An Interview with Charles Stankievech
“The DEW Project,” installation view, confluence of Klondike and Yukon rivers, Yukon Territory, Canada, 64°03’ N, 139°27’ W.
Charles Stankievech is not inclined to leave things as they are. In his multivalent role as artist/researcher, writer/publisher and critic/curator he has taken things, ideas and institutions and proposed that they function in different ways. In his practice a book becomes an exhibition space; field research assumes the form of a gallery installation; a geodesic radome stands in as a surrogate sculpture; and the character of the Canadian North transforms from no man’s land to nomad’s land. Everything is migratory; language, identity, categories.
Stankievech himself has been involved in a constant migration. Born in Okotoks, Alberta and educated in Montreal, he moved to Dawson City in 2007, where he became the founding faculty member of the Yukon School of Visual Art. He stayed for five years developing projects that incorporated his inquiries into the intersections between art, architecture, research and theory. During that period he travelled to Berlin where he and his partner, Anna-Sophie Springer, started K. Verlag, a publisher interested in hybrid relationships between bookworks, lectures and exhibitions. In 2012 he moved permanently to Berlin, the base for his ongoing research trips to countries around the world where he conducts the aesthetic experiments that form the core of his artistic practice.
Ghost Rockets World Tour: Charles Stankievech, 2010, limited edition of 50 hand silkscreened 4 colour poster, numbered and signed by the artist, 19.5 x 27.5 inches. Printed by Studio Bongoût, Berlin, 2010.
His best known projects are Magnetic Norths, an exhibition at the Leonard & Bina Belkin Gallery in Montreal in 2010, the DEW Project (2009) and the Ghost Rockets World Tour in 2009–10. “Ghost Rockets” took its conceptual framework from a rock tour; over a 12-month period Stankievech, in the combined role of researcher and guerilla artist, launched rockets at various international sites that were instrumental in the history of ballistics. Each of the dozen launches was paired with a rock song that responded to the place, a sort of sonic mapping.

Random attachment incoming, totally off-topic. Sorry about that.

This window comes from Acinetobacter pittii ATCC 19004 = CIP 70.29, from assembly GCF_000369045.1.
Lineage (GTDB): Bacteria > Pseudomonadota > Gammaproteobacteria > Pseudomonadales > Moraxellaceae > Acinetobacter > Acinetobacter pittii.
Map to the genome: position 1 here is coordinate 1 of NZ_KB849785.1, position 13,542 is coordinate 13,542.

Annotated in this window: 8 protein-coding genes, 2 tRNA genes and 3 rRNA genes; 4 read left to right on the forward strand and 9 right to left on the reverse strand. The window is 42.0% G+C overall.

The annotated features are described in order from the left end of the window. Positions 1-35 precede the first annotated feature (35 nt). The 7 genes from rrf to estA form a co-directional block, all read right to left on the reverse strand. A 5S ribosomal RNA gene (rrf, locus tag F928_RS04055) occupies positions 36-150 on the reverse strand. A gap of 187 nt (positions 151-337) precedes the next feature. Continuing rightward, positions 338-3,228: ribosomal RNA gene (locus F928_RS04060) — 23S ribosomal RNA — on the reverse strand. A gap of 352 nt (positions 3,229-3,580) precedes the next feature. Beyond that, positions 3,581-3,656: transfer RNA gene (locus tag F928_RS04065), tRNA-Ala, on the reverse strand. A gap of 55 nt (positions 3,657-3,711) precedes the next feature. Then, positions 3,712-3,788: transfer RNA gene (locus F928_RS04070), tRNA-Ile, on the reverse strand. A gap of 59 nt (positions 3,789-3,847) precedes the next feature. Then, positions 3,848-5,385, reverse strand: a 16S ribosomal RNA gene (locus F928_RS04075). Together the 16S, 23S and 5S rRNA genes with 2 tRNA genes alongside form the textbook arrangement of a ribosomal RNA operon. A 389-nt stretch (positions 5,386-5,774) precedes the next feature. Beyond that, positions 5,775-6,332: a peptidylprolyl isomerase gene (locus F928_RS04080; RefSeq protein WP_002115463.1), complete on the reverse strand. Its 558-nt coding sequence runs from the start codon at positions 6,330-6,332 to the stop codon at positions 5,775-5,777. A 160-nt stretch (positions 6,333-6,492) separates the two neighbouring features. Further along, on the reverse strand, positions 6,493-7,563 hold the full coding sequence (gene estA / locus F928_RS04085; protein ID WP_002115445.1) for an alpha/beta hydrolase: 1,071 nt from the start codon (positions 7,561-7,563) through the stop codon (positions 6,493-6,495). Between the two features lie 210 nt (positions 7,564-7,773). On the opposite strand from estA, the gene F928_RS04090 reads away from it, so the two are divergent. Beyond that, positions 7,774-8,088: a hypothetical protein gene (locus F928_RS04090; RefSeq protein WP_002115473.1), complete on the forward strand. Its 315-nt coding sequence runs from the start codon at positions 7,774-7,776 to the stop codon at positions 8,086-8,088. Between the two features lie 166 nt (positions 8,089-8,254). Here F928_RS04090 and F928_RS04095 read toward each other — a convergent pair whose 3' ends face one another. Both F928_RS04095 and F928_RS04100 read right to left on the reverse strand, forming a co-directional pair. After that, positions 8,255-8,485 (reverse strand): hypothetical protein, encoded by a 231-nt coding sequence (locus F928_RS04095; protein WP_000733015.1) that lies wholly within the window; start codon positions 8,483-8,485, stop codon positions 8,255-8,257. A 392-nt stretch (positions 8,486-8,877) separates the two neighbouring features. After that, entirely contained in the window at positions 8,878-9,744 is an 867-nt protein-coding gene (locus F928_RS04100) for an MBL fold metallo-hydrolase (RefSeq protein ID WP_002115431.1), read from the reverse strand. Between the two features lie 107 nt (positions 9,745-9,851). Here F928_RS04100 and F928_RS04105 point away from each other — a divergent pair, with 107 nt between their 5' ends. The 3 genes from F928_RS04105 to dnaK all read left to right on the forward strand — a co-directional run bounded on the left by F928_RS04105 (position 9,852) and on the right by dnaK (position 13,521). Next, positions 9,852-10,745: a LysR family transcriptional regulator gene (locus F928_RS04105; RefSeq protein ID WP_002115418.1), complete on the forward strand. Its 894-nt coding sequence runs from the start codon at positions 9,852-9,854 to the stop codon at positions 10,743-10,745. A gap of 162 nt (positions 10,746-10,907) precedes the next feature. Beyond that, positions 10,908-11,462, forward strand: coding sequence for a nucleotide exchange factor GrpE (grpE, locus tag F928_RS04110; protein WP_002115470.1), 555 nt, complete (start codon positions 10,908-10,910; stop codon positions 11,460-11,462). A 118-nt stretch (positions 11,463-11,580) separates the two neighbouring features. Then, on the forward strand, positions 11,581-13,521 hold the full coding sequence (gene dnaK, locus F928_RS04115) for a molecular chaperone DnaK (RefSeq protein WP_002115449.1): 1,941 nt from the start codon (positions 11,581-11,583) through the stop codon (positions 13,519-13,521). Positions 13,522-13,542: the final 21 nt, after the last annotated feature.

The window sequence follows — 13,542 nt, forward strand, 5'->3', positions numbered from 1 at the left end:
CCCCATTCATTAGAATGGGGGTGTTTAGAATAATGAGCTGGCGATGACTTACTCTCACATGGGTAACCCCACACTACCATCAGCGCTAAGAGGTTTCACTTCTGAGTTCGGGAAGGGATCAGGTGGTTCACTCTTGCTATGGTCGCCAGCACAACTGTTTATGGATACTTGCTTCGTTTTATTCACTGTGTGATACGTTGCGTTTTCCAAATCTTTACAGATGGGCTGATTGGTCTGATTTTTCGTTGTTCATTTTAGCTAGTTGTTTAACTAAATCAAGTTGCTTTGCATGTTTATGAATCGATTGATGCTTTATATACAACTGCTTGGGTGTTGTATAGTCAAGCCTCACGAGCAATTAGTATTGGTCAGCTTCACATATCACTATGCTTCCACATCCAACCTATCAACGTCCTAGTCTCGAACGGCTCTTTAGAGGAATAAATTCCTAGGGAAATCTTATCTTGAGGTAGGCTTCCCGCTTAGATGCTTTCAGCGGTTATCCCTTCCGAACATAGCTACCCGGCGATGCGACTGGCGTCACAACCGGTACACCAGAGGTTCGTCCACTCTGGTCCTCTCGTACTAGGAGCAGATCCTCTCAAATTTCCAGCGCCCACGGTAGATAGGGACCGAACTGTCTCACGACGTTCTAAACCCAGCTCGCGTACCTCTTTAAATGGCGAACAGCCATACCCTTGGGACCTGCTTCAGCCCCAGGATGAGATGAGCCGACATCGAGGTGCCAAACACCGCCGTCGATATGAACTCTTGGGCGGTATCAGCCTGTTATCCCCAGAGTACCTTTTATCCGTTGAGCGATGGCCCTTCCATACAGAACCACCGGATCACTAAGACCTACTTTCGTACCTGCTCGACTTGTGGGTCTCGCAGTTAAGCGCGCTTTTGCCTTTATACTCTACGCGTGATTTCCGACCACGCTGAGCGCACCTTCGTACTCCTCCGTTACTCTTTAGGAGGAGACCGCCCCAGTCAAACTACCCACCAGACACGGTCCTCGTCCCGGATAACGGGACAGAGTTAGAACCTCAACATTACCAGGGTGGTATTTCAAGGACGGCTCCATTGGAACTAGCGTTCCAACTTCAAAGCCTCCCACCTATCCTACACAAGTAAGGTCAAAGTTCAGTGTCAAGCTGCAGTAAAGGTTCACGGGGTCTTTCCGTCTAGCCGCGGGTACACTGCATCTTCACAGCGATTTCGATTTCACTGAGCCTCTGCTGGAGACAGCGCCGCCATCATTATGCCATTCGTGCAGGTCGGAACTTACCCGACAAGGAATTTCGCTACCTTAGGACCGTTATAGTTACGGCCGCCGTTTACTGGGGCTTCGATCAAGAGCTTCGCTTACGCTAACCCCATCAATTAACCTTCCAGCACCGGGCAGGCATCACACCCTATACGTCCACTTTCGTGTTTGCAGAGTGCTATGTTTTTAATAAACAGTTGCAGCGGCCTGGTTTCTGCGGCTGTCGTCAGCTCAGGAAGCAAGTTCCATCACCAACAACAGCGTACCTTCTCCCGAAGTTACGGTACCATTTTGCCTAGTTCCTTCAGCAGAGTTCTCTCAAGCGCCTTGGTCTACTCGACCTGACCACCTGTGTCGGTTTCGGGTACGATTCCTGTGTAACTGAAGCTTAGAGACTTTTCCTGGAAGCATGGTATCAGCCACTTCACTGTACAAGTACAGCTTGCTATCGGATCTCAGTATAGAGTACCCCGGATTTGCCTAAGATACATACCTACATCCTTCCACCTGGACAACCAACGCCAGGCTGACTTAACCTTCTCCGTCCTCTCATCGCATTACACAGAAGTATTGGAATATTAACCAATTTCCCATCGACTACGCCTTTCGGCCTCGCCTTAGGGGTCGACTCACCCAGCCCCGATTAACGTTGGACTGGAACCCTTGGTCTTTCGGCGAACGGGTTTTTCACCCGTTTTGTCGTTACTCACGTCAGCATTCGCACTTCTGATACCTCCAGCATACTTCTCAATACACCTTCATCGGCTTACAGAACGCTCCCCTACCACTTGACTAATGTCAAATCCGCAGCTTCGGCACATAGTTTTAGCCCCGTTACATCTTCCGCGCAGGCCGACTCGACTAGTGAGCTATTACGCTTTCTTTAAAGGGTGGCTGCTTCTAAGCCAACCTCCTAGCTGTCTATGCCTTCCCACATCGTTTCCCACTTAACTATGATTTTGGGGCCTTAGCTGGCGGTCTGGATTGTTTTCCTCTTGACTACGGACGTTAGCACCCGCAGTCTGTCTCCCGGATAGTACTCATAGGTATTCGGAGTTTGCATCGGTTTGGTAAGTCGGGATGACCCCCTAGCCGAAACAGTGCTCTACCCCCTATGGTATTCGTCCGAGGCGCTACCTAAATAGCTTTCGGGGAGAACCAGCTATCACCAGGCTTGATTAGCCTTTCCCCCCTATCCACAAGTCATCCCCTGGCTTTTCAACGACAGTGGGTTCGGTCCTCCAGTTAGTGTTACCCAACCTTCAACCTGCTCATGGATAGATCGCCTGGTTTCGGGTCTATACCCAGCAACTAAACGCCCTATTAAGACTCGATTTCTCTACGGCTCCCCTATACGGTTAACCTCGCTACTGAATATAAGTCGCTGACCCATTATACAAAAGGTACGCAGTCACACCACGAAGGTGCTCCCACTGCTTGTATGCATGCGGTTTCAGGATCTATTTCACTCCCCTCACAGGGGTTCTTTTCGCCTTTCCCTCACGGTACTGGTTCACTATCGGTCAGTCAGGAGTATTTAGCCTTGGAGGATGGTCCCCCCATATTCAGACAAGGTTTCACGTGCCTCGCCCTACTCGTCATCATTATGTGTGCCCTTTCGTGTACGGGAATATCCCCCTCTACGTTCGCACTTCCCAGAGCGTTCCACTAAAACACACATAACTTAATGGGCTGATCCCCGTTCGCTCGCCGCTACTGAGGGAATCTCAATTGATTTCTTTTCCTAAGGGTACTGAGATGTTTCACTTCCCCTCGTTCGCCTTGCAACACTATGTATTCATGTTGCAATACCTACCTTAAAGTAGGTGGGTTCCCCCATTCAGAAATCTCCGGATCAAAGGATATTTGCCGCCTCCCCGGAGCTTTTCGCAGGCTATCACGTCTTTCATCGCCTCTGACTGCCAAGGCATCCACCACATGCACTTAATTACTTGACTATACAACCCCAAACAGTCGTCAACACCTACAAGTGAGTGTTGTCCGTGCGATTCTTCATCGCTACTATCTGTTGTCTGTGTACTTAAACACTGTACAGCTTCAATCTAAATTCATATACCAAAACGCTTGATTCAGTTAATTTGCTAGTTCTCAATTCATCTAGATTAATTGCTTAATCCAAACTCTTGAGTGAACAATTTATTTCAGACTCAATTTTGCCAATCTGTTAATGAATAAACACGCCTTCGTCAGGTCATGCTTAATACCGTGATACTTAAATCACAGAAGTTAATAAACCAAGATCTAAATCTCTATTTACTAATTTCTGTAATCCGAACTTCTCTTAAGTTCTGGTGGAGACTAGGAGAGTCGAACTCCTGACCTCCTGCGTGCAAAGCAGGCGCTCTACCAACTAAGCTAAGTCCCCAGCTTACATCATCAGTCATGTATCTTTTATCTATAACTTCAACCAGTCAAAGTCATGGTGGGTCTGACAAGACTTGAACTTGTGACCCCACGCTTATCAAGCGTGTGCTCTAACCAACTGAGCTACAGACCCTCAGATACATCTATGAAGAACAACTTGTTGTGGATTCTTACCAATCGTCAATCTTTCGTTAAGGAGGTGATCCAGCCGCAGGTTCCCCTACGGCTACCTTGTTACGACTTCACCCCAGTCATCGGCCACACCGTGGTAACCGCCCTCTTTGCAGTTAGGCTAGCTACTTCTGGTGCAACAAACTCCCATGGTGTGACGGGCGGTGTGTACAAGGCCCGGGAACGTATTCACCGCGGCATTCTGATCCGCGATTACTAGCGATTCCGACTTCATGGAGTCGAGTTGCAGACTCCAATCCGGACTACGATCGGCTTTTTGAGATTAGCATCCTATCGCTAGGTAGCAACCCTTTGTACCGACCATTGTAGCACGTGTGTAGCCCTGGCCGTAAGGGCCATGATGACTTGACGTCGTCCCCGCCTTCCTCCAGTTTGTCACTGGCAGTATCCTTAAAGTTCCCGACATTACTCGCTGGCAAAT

The DEW Project and Magnetic Norths underline his fascination with the idea of The North, a location that has particular resonance in the Canadian imagination. In the former, he “sounded” the actual landscape; in the latter he relocated and transformed that landscape into a gallery exhibition with works by Thomas Edison, Buckminster Fuller, Glenn Gould, Michael Snow, Joyce Wieland, the N.E. Thing Co., R. Murray Schafer and Lawrence Weiner, among others. For him, the white cube of the gallery became a stand-in for the minimalist arctic landscape. His North is both a laying down of an historical place and a projection of a fantasy space, a cartography that combines real things with imaginative possibilities. Because its dimensions are sublime, it is the dwelling place of the heroic and the monstrous. In the popular imagination, both Superman and Frankenstein are sojourners in the North. Northeners are outliers, as Stankievech argues, using the outpost to define and locate the centre.
Charles Stankievech has been the artist-in-residence with the Canadian Department of National Defense; at MuseumsQuartier in Vienna; at the Altantic Center for the Arts in Florida; at the Chinati Foundation in Marfa, Texas; with the artLAB_San Servolo in Venice; and at The Banff Centre. He was a nominee for the Sobey Award in 2011 and was recently included in “Oh Canada”, the mammoth exhibition of Canadian art at MASSMoCA.